Feathers Tavern Association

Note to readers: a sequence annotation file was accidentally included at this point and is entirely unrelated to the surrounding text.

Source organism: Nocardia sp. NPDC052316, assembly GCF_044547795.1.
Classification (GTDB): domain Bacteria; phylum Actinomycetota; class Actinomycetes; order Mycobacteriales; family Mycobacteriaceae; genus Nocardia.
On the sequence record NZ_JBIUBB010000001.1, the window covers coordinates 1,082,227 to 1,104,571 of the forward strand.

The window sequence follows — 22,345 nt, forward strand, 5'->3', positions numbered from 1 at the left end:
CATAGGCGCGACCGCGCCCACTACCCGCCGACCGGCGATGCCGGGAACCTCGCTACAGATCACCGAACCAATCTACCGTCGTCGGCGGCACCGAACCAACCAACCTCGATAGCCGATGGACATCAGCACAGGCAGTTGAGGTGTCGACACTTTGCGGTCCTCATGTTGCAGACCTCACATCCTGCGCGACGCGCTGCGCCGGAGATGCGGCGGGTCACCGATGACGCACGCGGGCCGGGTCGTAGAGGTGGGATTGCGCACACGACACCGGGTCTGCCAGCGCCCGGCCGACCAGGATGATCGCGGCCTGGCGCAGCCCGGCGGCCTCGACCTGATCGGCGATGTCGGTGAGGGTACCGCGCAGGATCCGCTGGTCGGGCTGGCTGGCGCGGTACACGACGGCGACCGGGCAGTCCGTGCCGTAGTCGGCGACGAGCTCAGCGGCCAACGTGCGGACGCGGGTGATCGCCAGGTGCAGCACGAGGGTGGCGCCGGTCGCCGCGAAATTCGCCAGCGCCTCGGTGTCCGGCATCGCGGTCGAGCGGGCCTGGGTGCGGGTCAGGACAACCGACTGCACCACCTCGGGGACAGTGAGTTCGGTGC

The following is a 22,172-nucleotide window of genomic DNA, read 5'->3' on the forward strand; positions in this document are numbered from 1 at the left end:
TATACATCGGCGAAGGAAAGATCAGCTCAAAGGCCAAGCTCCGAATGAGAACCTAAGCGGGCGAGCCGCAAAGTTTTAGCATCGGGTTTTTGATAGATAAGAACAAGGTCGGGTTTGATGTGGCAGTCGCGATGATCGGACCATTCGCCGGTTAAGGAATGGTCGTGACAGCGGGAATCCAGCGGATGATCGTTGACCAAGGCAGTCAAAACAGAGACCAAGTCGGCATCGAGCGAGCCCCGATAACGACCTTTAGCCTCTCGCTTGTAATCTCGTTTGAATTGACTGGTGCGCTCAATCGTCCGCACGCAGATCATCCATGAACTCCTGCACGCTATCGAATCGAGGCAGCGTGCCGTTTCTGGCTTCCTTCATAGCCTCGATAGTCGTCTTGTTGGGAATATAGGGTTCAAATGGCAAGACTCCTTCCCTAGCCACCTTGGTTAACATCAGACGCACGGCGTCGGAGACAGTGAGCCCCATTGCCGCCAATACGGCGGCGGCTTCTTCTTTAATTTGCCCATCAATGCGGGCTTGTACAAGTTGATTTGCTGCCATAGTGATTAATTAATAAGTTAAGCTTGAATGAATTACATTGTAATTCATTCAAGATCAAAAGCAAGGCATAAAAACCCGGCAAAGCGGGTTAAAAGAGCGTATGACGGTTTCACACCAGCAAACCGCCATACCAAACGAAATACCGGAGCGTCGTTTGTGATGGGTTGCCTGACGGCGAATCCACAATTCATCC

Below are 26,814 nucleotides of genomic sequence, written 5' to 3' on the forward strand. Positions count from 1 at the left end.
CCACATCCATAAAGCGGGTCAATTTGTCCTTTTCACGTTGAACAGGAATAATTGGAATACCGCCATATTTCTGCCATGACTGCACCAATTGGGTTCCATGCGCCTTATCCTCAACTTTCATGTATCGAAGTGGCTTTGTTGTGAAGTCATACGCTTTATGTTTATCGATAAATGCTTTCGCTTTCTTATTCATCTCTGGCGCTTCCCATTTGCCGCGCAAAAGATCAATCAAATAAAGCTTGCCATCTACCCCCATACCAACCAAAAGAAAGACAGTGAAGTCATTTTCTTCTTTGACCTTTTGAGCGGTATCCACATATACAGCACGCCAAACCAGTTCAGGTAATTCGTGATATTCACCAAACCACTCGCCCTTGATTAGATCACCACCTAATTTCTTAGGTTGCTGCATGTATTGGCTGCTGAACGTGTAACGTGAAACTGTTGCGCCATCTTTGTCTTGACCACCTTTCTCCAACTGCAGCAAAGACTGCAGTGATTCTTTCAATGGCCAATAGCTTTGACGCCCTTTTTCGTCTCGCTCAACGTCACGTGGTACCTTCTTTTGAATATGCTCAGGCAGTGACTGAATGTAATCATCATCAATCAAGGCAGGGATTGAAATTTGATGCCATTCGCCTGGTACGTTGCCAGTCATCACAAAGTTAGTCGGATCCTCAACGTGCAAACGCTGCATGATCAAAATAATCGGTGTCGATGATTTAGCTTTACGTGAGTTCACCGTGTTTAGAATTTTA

Feathers' Tavern Association a society of Englishmen, clergymen and laymen, formed to secure a reformation of the English liturgy in the latter part of the 18th century. The name is derived from the "Feathers' Tavern," in London, where their meetings were held. The number of clergymen in the body was nearly 300. Gilbert Wakefield (q.v.) was a leading spirit in the association. "They signed a petition requesting the excision of the damnatory clauses in the Athanasiaum Creed, and the relief of their consciences in the matter of subscription; and with this, no doubt, many of them would have been satisfied. But the laity went much further. In the war of pamphlets which this affair created, some of them spoke of the Reformation, the doctrine of the Trinity, and the Thirty-nine Articles with ridicule. 'When the matter was debated in the House of Commons, the doctrines of the Church of England were treated with contempt. 'I would gladly exchange all the Thirty-nine Articles,' said one of the speakers, 'for a fortieth, of which the subject should be the peace of the Church.' The doctrine of the Trinity was denounced by one of the writers of the association as ' an imposition-a deception of a much later date than Athanasius-a deception, too, on which an article of faith is rested.' The whole system of Christian doctrine, as taught by the Church of England, was assailed. The same writer affirms, with a degree of effrontery that might well rouse the indignation of the clergy, 'that certain parts in the public service and doctrine of the Church are acknowledged by every clergyman of learning and candor to be unscriptural and unfounded; no man of sense and learning can maintain them' (Hints submitted to; the Association, etc., etc., by a Layman, 1789). Bishop Horsley answered with force, but with the unbecoming asperity which defaces all his controversial writings." The society was not long- lived, and, for many years after, any voice raised in the Church of England in favor of liturgical revision was silenced by 'the mention of "the Feathers' Tavern."-Marsdeen, Churches and Sects, i, 314; Baxter, Church History of England (London, 1849), p. 668.